Hundreds of thousands of public sector workers join pensions strike

30 Jun 11
Thousands of teachers, lecturers, jobcentre workers and other civil servants are taking strike action today over the government’s proposed changes to their pensions.
By Vivienne Russell | 30 June 2011

Thousands of teachers, lecturers, jobcentre workers and other civil servants are taking strike action today over the government’s proposed changes to their pensions.


Early feedback from the unions involved suggests that the majority of eligible members are taking action, causing severe disruption to public services and schools.

The Public and Commercial Services union said the strike was the ‘best supported’ it had ever staged. Ninety per cent of members working for the Department for Work and Pensions are out on strike, with many jobcentres severely disrupted, the PCS claimed. Around 85% of Revenue & Customs staff are thought to have stayed away from work, and courts and border agency services are also disrupted.

PCS general secretary Mark Serwotka said: ‘The government made a lot of the fact that after the strike ballot it was clear civil servants didn’t support strike action. But today we can see that they have voted with their feet and sent a clear message to the government that they will not tolerate these attacks on their hard-earned pensions rights.’

Schools across England and Wales have been widely disrupted, with 45% closed and 45% partially closed.

The National Union of Teachers said the majority of the union’s 218,000 eligible members were taking action today. NUT general secretary Christine Blower said: ‘Today’s action across the country demonstrates the anger and distress that this government is causing teachers. Their unjustified attacks on teachers’ pensions are nothing short of disgraceful.’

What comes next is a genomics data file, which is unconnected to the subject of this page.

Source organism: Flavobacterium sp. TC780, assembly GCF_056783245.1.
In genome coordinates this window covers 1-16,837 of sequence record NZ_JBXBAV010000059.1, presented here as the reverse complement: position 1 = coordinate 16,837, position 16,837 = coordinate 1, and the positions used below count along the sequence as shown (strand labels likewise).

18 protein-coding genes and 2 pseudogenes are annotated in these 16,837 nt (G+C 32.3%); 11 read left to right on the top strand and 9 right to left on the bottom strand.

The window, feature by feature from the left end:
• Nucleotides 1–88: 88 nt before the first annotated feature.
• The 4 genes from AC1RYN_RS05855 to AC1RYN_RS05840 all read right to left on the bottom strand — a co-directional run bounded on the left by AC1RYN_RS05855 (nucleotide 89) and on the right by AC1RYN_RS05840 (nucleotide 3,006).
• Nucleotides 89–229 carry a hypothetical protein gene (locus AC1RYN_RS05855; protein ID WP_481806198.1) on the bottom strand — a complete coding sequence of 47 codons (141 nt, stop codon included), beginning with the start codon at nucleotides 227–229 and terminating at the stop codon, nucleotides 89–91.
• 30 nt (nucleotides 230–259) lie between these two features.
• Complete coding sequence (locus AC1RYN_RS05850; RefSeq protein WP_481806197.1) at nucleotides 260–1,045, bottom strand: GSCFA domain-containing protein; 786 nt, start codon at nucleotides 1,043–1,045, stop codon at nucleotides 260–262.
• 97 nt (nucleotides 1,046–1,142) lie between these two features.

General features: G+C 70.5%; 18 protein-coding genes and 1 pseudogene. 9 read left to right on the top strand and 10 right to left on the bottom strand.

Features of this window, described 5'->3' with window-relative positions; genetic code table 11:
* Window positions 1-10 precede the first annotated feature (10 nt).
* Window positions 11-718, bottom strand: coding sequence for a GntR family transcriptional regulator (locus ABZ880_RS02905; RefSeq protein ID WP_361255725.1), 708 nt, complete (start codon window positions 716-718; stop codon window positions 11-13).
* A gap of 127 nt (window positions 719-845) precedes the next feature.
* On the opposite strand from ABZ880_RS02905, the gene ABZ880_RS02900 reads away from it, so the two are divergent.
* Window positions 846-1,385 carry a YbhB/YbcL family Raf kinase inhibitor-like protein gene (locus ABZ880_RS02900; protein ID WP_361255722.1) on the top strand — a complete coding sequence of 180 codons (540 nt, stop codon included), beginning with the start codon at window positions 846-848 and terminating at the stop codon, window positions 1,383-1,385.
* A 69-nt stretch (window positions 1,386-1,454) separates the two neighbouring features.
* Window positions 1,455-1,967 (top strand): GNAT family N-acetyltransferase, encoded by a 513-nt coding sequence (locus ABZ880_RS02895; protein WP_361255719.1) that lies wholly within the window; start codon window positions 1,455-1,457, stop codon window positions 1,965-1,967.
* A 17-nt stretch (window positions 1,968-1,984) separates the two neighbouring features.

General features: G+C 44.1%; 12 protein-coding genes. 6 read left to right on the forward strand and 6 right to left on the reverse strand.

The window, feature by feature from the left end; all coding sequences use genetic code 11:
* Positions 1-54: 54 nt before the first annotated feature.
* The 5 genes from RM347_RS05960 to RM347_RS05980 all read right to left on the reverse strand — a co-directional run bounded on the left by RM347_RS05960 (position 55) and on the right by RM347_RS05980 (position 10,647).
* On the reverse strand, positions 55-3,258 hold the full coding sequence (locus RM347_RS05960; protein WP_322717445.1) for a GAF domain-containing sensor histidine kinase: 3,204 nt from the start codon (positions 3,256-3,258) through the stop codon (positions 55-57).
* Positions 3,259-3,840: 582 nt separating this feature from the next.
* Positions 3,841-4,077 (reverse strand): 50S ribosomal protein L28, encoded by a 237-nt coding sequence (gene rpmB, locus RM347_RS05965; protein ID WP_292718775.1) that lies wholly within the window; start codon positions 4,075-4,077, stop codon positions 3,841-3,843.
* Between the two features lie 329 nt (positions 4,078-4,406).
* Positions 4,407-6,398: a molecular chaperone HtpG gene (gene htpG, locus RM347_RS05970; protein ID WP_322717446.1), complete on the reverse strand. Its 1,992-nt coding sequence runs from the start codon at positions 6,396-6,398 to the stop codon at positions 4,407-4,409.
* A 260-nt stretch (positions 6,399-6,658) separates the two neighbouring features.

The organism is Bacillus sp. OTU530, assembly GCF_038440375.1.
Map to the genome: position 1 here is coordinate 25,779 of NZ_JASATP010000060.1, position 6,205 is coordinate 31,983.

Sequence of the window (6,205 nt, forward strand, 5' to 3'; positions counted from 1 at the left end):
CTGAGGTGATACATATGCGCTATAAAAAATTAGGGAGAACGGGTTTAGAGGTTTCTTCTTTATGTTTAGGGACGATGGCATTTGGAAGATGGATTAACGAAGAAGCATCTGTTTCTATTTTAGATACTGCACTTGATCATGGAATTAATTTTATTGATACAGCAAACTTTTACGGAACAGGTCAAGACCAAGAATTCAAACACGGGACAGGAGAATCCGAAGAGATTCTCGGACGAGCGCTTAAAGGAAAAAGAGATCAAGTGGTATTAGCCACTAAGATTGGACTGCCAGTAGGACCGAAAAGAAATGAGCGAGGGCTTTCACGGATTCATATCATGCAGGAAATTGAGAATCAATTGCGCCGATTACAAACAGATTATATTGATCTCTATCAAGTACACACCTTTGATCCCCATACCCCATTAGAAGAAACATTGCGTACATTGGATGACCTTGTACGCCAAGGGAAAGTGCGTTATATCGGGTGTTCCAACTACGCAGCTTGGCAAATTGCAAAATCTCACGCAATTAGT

The Association of Teachers and Lecturers said it was with ‘deepest reluctance’ that its members in both state and independent schools were taking action. It is the first time the union has been involved in national strike action in its 127-year history.

General secretary Mary Bousted criticised the government’s failure to negotiate. ‘The ball has been in the government’s court throughout. If it really didn’t want a dispute it had only to negotiate with us. But it seems the government thought it could steamroller changes through without any significant opposition. Today our members are using the only method left open to them to tell the government loudly and clearly that they can’t do this to us.’

The Universities and College Union also reported strong support for the strike. General secretary Sally Hunt said: ‘The average pension of a female college lecturer is just £6,000. This is a government that has already presided over an increase in the income of the richest 1,000 people by 18%. How dare they call us gold-plated? How dare they preach to us about fairness?’

Trades Union Congress general secretary Brendan Barber has lent his support to the strikes. He told a rally in Exeter this morning that the ‘burden of deficit reduction is being piled unfairly on to millions of low and medium paid public sector workers who did nothing to cause the crash’.

Cabinet Office minister Francis Maude, one of the government’s lead negotiators on pension reform, condemned the strikes as ‘unnecessary and premature’.

He added: ‘The majority of civil servants and teachers themselves did not vote for this action, showing how extremely limited support is for this strike.’

Maude added that the public could be assured that ‘rigorous contingency plans were in place to ensure essential services are maintained during the action’.


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